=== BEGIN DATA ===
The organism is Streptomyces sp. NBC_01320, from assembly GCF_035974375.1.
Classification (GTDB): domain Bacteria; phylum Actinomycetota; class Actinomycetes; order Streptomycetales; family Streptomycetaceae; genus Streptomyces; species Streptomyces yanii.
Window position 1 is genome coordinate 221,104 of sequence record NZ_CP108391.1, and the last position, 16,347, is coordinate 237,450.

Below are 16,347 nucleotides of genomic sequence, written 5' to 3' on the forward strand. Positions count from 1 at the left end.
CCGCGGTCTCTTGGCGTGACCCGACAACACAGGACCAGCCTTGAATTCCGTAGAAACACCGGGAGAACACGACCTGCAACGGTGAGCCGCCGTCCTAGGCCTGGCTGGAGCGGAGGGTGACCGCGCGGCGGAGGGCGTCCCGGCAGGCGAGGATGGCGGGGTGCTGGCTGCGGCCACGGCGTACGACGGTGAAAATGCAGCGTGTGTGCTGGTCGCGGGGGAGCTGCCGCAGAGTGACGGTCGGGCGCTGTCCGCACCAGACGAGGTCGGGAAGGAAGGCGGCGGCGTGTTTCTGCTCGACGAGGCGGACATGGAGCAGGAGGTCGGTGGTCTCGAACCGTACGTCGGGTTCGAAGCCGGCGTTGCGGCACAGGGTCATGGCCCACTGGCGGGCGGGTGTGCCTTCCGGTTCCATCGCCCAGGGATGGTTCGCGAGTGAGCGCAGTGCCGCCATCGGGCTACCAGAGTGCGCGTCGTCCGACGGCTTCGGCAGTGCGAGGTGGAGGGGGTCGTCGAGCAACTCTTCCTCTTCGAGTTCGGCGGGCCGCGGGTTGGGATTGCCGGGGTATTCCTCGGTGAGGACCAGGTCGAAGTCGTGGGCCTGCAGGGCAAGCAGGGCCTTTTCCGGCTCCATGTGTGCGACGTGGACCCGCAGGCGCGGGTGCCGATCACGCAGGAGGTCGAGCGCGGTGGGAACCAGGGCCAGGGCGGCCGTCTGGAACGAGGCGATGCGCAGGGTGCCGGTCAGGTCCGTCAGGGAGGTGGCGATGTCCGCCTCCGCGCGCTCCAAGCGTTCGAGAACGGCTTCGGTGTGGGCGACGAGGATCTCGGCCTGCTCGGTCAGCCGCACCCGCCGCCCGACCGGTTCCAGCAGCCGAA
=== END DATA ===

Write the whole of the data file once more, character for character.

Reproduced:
The organism is Streptomyces sp. NBC_01320, from assembly GCF_035974375.1.
Classification (GTDB): domain Bacteria; phylum Actinomycetota; class Actinomycetes; order Streptomycetales; family Streptomycetaceae; genus Streptomyces; species Streptomyces yanii.
Window position 1 is genome coordinate 221,104 of sequence record NZ_CP108391.1, and the last position, 16,347, is coordinate 237,450.

Below are 16,347 nucleotides of genomic sequence, written 5' to 3' on the forward strand. Positions count from 1 at the left end.
CCGCGGTCTCTTGGCGTGACCCGACAACACAGGACCAGCCTTGAATTCCGTAGAAACACCGGGAGAACACGACCTGCAACGGTGAGCCGCCGTCCTAGGCCTGGCTGGAGCGGAGGGTGACCGCGCGGCGGAGGGCGTCCCGGCAGGCGAGGATGGCGGGGTGCTGGCTGCGGCCACGGCGTACGACGGTGAAAATGCAGCGTGTGTGCTGGTCGCGGGGGAGCTGCCGCAGAGTGACGGTCGGGCGCTGTCCGCACCAGACGAGGTCGGGAAGGAAGGCGGCGGCGTGTTTCTGCTCGACGAGGCGGACATGGAGCAGGAGGTCGGTGGTCTCGAACCGTACGTCGGGTTCGAAGCCGGCGTTGCGGCACAGGGTCATGGCCCACTGGCGGGCGGGTGTGCCTTCCGGTTCCATCGCCCAGGGATGGTTCGCGAGTGAGCGCAGTGCCGCCATCGGGCTACCAGAGTGCGCGTCGTCCGACGGCTTCGGCAGTGCGAGGTGGAGGGGGTCGTCGAGCAACTCTTCCTCTTCGAGTTCGGCGGGCCGCGGGTTGGGATTGCCGGGGTATTCCTCGGTGAGGACCAGGTCGAAGTCGTGGGCCTGCAGGGCAAGCAGGGCCTTTTCCGGCTCCATGTGTGCGACGTGGACCCGCAGGCGCGGGTGCCGATCACGCAGGAGGTCGAGCGCGGTGGGAACCAGGGCCAGGGCGGCCGTCTGGAACGAGGCGATGCGCAGGGTGCCGGTCAGGTCCGTCAGGGAGGTGGCGATGTCCGCCTCCGCGCGCTCCAAGCGTTCGAGAACGGCTTCGGTGTGGGCGACGAGGATCTCGGCCTGCTCGGTCAGCCGCACCCGCCGCCCGACCGGTTCCAGCAGCCGAA